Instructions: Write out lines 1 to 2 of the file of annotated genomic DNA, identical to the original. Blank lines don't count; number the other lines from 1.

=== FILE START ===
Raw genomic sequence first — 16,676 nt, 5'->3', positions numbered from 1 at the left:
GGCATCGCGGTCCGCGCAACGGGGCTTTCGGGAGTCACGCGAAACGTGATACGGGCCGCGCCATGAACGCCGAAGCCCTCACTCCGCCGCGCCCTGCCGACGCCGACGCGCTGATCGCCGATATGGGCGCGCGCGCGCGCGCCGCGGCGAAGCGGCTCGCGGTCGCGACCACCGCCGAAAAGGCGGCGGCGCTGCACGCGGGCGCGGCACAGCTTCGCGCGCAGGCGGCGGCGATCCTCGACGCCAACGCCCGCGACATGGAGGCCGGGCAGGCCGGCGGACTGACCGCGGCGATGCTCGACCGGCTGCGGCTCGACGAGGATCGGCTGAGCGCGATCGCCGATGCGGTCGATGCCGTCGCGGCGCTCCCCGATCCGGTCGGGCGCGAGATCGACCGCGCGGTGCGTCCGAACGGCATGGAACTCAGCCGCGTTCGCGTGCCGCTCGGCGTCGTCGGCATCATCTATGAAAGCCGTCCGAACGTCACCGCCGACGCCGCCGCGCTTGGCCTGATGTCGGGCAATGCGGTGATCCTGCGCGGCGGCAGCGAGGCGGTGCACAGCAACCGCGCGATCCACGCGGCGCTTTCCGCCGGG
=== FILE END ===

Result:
Raw genomic sequence first — 16,676 nt, 5'->3', positions numbered from 1 at the left:
GGCATCGCGGTCCGCGCAACGGGGCTTTCGGGAGTCACGCGAAACGTGATACGGGCCGCGCCATGAACGCCGAAGCCCTCACTCCGCCGCGCCCTGCCGACGCCGACGCGCTGATCGCCGATATGGGCGCGCGCGCGCGCGCCGCGGCGAAGCGGCTCGCGGTCGCGACCACCGCCGAAAAGGCGGCGGCGCTGCACGCGGGCGCGGCACAGCTTCGCGCGCAGGCGGCGGCGATCCTCGACGCCAACGCCCGCGACATGGAGGCCGGGCAGGCCGGCGGACTGACCGCGGCGATGCTCGACCGGCTGCGGCTCGACGAGGATCGGCTGAGCGCGATCGCCGATGCGGTCGATGCCGTCGCGGCGCTCCCCGATCCGGTCGGGCGCGAGATCGACCGCGCGGTGCGTCCGAACGGCATGGAACTCAGCCGCGTTCGCGTGCCGCTCGGCGTCGTCGGCATCATCTATGAAAGCCGTCCGAACGTCACCGCCGACGCCGCCGCGCTTGGCCTGATGTCGGGCAATGCGGTGATCCTGCGCGGCGGCAGCGAGGCGGTGCACAGCAACCGCGCGATCCACGCGGCGCTTTCCGCCGGG